The conventional wisdom is to wait and not claim Social Security benefits until you are over 66 (the full retirement age for individuals born between 1943 and 1954). Full retirement age is calculated by year of birth. To see what your full retirement age is click here, or review the website maintained by the Social Security Administration (www.ssa.gov). The reason choosing when to begin claiming Social Security benefits is a big decision that will impact the size of your monthly benefit amount or checks for the rest of your life. For example, if you have a full retirement age of 67 and wait until age 70 to begin claiming Social Security benefits, you’ll receive your full benefit amount plus an extra 24% each month for the rest of your life.
Delaying benefits however isn’t right for everyone, and it may make sense for you to claim your benefits as early as possible, or age 62, (the earliest retirement age for individuals born between 1943 and 1954). Again, to determine when you can claim your benefits, click here. Three reasons why claiming your retirement benefits through the Social Security program may be right for you are as follows:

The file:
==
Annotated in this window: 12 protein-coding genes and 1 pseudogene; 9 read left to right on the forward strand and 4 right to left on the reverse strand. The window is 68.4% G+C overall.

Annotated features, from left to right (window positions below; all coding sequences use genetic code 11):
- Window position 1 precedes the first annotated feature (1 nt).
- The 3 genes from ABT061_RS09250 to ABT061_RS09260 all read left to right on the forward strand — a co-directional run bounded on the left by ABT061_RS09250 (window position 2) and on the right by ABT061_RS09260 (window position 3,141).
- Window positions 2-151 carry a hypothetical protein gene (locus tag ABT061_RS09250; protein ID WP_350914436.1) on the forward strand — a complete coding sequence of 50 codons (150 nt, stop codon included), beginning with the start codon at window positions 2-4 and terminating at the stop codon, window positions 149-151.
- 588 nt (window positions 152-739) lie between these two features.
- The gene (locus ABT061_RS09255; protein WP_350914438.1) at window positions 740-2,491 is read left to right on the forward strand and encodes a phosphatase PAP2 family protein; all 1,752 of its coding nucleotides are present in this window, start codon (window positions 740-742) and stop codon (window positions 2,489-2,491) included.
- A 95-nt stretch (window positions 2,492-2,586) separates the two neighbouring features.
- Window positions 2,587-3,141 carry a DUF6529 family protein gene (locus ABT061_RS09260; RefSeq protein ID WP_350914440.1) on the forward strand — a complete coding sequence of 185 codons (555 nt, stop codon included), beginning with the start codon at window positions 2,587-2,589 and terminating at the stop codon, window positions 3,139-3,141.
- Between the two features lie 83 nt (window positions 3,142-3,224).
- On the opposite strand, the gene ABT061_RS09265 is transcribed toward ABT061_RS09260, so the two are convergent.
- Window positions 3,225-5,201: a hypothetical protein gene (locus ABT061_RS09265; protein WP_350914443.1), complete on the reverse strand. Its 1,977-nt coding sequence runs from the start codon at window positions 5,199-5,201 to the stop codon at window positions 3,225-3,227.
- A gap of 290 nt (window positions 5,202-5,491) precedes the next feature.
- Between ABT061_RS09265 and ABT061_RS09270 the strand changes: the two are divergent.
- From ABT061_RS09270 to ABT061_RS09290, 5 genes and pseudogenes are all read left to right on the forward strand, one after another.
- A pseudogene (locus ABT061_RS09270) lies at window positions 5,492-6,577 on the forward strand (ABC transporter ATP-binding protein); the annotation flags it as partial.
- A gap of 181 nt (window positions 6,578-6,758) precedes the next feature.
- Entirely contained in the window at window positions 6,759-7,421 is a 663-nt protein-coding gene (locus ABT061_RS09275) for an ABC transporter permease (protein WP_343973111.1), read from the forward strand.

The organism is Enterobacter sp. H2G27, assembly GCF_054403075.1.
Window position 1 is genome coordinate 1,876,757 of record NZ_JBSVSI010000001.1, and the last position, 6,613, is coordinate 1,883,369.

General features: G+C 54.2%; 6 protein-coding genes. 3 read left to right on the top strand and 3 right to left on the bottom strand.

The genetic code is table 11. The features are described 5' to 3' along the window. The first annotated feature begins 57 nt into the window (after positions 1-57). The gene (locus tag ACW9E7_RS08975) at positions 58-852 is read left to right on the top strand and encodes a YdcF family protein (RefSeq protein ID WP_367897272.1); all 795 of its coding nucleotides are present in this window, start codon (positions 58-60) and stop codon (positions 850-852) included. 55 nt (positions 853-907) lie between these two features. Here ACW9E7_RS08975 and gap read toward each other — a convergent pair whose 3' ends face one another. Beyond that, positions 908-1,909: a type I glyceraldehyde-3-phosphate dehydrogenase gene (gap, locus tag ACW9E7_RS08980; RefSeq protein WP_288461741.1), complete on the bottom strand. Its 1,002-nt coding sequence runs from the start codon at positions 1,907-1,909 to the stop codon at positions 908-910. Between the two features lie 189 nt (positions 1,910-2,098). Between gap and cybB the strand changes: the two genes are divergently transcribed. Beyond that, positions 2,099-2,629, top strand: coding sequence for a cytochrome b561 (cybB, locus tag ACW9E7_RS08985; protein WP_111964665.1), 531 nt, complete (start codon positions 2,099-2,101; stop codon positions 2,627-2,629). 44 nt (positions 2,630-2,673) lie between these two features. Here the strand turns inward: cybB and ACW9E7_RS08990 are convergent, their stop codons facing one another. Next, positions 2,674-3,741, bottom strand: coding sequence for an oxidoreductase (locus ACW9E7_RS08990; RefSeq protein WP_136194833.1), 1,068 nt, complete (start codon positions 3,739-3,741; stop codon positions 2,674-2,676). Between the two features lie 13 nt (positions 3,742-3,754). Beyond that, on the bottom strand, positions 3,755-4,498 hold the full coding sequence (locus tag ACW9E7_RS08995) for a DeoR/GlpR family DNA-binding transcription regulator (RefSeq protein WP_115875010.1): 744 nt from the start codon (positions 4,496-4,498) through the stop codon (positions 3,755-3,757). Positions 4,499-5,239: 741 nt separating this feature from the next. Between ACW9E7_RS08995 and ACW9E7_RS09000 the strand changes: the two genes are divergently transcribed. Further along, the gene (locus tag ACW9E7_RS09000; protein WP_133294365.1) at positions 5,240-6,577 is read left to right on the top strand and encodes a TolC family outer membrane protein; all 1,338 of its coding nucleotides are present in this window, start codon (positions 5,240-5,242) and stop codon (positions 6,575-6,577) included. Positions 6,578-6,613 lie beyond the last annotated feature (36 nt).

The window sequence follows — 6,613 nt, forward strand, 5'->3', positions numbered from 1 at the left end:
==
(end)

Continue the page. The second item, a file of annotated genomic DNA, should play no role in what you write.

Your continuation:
- Your retirement years are limited.
The Social Security break-even age varies by individual (because it is based on your retirement age). The break-even age is the age at which the total amount you’ve received by delaying benefits surpasses the total amount you would have received by claiming earlier. For individuals that expect to live longer than their early to mid-80s, it makes sense to delay benefits, and through their lifetime stand to receive more benefits than if they have claimed earlier. For individuals that do not have a long life-expectancy, because of a chronic medical condition, for example, claiming benefits early is a better decision.
- You want extra money in your retirement nest egg.
If you can meet your retirement living expenses with your other retirement accounts (401k, pension, annuity, IRA, etc.), tapping into your social security benefits, even if early, brings extra income to your retirement nest egg.
- You are married and you and your spouse have created a claiming strategy to maximize your monthly benefit amount.
Some married couples decide that the lower-earning spouse should claim early, so the two of you have some extra money to spend right away in retirement, while the higher-earning spouse delays benefits and earns those bigger checks when the higher-earning spouse claims benefits after the full-retirement age. Another plan that may work for you and your spouse, if one spouse is a few years older than the other and you’ve decided to retire and claim benefits at the same time, the younger spouse may claim early.